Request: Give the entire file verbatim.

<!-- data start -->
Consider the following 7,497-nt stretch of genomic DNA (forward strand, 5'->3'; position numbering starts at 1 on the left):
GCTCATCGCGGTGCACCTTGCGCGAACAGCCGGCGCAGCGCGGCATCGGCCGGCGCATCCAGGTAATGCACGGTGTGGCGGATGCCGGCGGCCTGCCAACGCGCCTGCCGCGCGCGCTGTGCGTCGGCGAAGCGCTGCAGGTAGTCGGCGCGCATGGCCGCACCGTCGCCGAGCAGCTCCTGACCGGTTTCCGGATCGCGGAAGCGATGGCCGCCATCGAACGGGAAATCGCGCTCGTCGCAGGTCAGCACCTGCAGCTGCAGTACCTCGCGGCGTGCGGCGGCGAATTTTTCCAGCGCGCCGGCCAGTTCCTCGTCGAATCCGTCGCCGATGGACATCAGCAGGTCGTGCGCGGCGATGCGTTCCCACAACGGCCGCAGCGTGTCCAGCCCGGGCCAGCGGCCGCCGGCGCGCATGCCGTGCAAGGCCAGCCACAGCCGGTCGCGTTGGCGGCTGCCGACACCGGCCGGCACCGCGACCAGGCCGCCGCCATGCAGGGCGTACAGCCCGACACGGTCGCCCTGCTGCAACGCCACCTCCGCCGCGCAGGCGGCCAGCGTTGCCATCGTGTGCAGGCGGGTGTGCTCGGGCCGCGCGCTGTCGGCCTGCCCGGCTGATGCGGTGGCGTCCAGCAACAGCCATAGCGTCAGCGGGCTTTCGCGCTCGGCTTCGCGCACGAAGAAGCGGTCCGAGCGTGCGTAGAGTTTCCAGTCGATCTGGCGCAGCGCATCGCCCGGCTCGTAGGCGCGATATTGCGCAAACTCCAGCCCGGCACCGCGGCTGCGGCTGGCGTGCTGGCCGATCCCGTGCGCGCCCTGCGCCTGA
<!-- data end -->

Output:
Consider the following 7,497-nt stretch of genomic DNA (forward strand, 5'->3'; position numbering starts at 1 on the left):
GCTCATCGCGGTGCACCTTGCGCGAACAGCCGGCGCAGCGCGGCATCGGCCGGCGCATCCAGGTAATGCACGGTGTGGCGGATGCCGGCGGCCTGCCAACGCGCCTGCCGCGCGCGCTGTGCGTCGGCGAAGCGCTGCAGGTAGTCGGCGCGCATGGCCGCACCGTCGCCGAGCAGCTCCTGACCGGTTTCCGGATCGCGGAAGCGATGGCCGCCATCGAACGGGAAATCGCGCTCGTCGCAGGTCAGCACCTGCAGCTGCAGTACCTCGCGGCGTGCGGCGGCGAATTTTTCCAGCGCGCCGGCCAGTTCCTCGTCGAATCCGTCGCCGATGGACATCAGCAGGTCGTGCGCGGCGATGCGTTCCCACAACGGCCGCAGCGTGTCCAGCCCGGGCCAGCGGCCGCCGGCGCGCATGCCGTGCAAGGCCAGCCACAGCCGGTCGCGTTGGCGGCTGCCGACACCGGCCGGCACCGCGACCAGGCCGCCGCCATGCAGGGCGTACAGCCCGACACGGTCGCCCTGCTGCAACGCCACCTCCGCCGCGCAGGCGGCCAGCGTTGCCATCGTGTGCAGGCGGGTGTGCTCGGGCCGCGCGCTGTCGGCCTGCCCGGCTGATGCGGTGGCGTCCAGCAACAGCCATAGCGTCAGCGGGCTTTCGCGCTCGGCTTCGCGCACGAAGAAGCGGTCCGAGCGTGCGTAGAGTTTCCAGTCGATCTGGCGCAGCGCATCGCCCGGCTCGTAGGCGCGATATTGCGCAAACTCCAGCCCGGCACCGCGGCTGCGGCTGGCGTGCTGGCCGATCCCGTGCGCGCCCTGCGCCTGA